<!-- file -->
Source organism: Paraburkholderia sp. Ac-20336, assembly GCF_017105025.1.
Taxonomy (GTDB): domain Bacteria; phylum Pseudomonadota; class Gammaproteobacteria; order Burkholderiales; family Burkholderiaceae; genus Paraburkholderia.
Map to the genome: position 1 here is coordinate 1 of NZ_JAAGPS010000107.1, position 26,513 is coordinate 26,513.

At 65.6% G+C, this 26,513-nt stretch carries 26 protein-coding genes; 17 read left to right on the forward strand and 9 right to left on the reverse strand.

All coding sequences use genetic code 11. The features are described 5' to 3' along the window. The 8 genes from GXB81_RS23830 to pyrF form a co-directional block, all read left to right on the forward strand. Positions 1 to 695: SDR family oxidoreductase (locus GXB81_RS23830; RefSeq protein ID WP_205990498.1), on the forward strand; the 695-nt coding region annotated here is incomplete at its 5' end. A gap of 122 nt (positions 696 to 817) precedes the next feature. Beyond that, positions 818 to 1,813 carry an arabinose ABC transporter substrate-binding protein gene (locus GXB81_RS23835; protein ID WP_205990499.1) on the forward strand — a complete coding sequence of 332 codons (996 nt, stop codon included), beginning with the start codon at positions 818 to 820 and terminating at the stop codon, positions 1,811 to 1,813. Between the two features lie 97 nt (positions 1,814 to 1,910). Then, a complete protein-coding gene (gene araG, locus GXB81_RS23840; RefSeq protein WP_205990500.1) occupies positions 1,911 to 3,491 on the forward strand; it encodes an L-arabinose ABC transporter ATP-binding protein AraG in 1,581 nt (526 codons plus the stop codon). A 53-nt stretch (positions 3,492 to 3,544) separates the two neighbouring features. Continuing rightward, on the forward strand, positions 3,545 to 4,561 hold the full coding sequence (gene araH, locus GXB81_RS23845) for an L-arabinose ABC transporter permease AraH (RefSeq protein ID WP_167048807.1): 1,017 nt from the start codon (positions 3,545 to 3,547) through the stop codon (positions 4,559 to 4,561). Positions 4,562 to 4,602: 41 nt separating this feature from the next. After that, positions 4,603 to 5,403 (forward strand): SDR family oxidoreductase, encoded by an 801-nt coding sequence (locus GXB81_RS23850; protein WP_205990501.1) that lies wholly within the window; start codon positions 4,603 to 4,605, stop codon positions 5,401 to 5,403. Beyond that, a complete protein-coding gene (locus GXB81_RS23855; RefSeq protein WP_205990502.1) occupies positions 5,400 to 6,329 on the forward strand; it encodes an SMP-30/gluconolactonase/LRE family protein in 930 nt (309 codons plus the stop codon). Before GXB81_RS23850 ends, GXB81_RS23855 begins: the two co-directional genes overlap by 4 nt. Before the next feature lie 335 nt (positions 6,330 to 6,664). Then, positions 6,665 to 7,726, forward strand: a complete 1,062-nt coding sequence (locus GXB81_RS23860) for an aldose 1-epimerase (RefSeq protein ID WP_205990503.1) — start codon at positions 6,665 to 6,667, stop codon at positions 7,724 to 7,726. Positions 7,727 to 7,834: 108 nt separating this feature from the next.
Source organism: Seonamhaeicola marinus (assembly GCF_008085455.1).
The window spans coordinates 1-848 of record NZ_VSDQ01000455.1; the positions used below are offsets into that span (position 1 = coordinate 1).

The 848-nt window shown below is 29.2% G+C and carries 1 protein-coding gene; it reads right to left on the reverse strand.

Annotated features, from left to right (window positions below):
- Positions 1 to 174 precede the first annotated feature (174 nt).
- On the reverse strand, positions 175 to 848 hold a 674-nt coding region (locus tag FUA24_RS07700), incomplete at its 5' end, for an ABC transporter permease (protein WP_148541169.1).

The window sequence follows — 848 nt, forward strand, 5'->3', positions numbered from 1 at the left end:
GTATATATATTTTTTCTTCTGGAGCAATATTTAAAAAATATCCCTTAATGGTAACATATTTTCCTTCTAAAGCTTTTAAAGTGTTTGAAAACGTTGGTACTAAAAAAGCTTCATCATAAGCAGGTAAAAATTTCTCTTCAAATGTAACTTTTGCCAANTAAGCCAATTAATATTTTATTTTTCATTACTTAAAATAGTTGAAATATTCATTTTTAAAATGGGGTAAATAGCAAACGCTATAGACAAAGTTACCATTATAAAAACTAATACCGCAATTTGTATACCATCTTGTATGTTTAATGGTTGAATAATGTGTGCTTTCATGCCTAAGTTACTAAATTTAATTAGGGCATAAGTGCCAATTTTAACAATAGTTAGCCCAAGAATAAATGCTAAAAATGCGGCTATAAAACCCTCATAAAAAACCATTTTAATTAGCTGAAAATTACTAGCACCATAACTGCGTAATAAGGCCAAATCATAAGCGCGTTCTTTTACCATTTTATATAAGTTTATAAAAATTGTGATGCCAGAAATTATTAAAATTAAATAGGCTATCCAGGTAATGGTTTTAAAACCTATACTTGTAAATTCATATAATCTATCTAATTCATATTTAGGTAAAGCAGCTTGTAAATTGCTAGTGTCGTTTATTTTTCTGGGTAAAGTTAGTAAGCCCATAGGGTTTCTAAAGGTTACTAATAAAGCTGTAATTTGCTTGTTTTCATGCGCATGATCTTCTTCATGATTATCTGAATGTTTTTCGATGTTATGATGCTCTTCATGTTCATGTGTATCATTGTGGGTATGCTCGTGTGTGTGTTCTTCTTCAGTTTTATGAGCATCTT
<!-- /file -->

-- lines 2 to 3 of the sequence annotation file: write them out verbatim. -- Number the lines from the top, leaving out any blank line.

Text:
Taxonomy (GTDB): domain Bacteria; phylum Pseudomonadota; class Gammaproteobacteria; order Burkholderiales; family Burkholderiaceae; genus Paraburkholderia.
Map to the genome: position 1 here is coordinate 1 of NZ_JAAGPS010000107.1, position 26,513 is coordinate 26,513.